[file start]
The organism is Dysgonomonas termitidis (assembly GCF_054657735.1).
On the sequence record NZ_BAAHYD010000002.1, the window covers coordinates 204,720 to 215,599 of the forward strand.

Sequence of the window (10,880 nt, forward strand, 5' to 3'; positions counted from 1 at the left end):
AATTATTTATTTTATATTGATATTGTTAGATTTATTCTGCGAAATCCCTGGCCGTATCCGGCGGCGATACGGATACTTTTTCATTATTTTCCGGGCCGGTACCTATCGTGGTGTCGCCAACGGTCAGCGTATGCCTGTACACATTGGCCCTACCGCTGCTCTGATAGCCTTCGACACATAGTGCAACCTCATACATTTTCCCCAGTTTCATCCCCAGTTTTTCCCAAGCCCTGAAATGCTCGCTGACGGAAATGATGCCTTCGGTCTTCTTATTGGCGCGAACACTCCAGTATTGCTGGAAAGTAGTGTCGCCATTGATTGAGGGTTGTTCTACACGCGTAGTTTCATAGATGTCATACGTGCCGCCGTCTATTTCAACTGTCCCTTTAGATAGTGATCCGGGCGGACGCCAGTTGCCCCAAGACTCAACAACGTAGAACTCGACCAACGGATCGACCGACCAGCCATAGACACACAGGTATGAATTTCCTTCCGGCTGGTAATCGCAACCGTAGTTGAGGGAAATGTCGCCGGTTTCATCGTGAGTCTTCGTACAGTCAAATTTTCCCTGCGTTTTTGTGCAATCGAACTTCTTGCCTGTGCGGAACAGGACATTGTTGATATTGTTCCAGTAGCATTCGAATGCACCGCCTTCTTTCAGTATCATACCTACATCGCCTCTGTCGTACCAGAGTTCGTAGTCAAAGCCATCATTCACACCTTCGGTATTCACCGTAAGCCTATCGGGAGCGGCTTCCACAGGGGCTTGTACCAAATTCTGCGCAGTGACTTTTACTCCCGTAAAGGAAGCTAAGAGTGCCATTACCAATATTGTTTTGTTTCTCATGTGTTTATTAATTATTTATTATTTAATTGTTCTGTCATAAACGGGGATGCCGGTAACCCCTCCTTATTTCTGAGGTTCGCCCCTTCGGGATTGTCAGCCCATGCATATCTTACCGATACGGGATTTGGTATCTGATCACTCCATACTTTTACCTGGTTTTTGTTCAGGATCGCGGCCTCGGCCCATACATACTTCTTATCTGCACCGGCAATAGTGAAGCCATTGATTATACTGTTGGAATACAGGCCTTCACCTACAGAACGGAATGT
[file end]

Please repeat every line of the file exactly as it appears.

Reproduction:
The organism is Dysgonomonas termitidis (assembly GCF_054657735.1).
On the sequence record NZ_BAAHYD010000002.1, the window covers coordinates 204,720 to 215,599 of the forward strand.

Sequence of the window (10,880 nt, forward strand, 5' to 3'; positions counted from 1 at the left end):
AATTATTTATTTTATATTGATATTGTTAGATTTATTCTGCGAAATCCCTGGCCGTATCCGGCGGCGATACGGATACTTTTTCATTATTTTCCGGGCCGGTACCTATCGTGGTGTCGCCAACGGTCAGCGTATGCCTGTACACATTGGCCCTACCGCTGCTCTGATAGCCTTCGACACATAGTGCAACCTCATACATTTTCCCCAGTTTCATCCCCAGTTTTTCCCAAGCCCTGAAATGCTCGCTGACGGAAATGATGCCTTCGGTCTTCTTATTGGCGCGAACACTCCAGTATTGCTGGAAAGTAGTGTCGCCATTGATTGAGGGTTGTTCTACACGCGTAGTTTCATAGATGTCATACGTGCCGCCGTCTATTTCAACTGTCCCTTTAGATAGTGATCCGGGCGGACGCCAGTTGCCCCAAGACTCAACAACGTAGAACTCGACCAACGGATCGACCGACCAGCCATAGACACACAGGTATGAATTTCCTTCCGGCTGGTAATCGCAACCGTAGTTGAGGGAAATGTCGCCGGTTTCATCGTGAGTCTTCGTACAGTCAAATTTTCCCTGCGTTTTTGTGCAATCGAACTTCTTGCCTGTGCGGAACAGGACATTGTTGATATTGTTCCAGTAGCATTCGAATGCACCGCCTTCTTTCAGTATCATACCTACATCGCCTCTGTCGTACCAGAGTTCGTAGTCAAAGCCATCATTCACACCTTCGGTATTCACCGTAAGCCTATCGGGAGCGGCTTCCACAGGGGCTTGTACCAAATTCTGCGCAGTGACTTTTACTCCCGTAAAGGAAGCTAAGAGTGCCATTACCAATATTGTTTTGTTTCTCATGTGTTTATTAATTATTTATTATTTAATTGTTCTGTCATAAACGGGGATGCCGGTAACCCCTCCTTATTTCTGAGGTTCGCCCCTTCGGGATTGTCAGCCCATGCATATCTTACCGATACGGGATTTGGTATCTGATCACTCCATACTTTTACCTGGTTTTTGTTCAGGATCGCGGCCTCGGCCCATACATACTTCTTATCTGCACCGGCAATAGTGAAGCCATTGATTATACTGTTGGAATACAGGCCTTCACCTACAGAACGGAATGT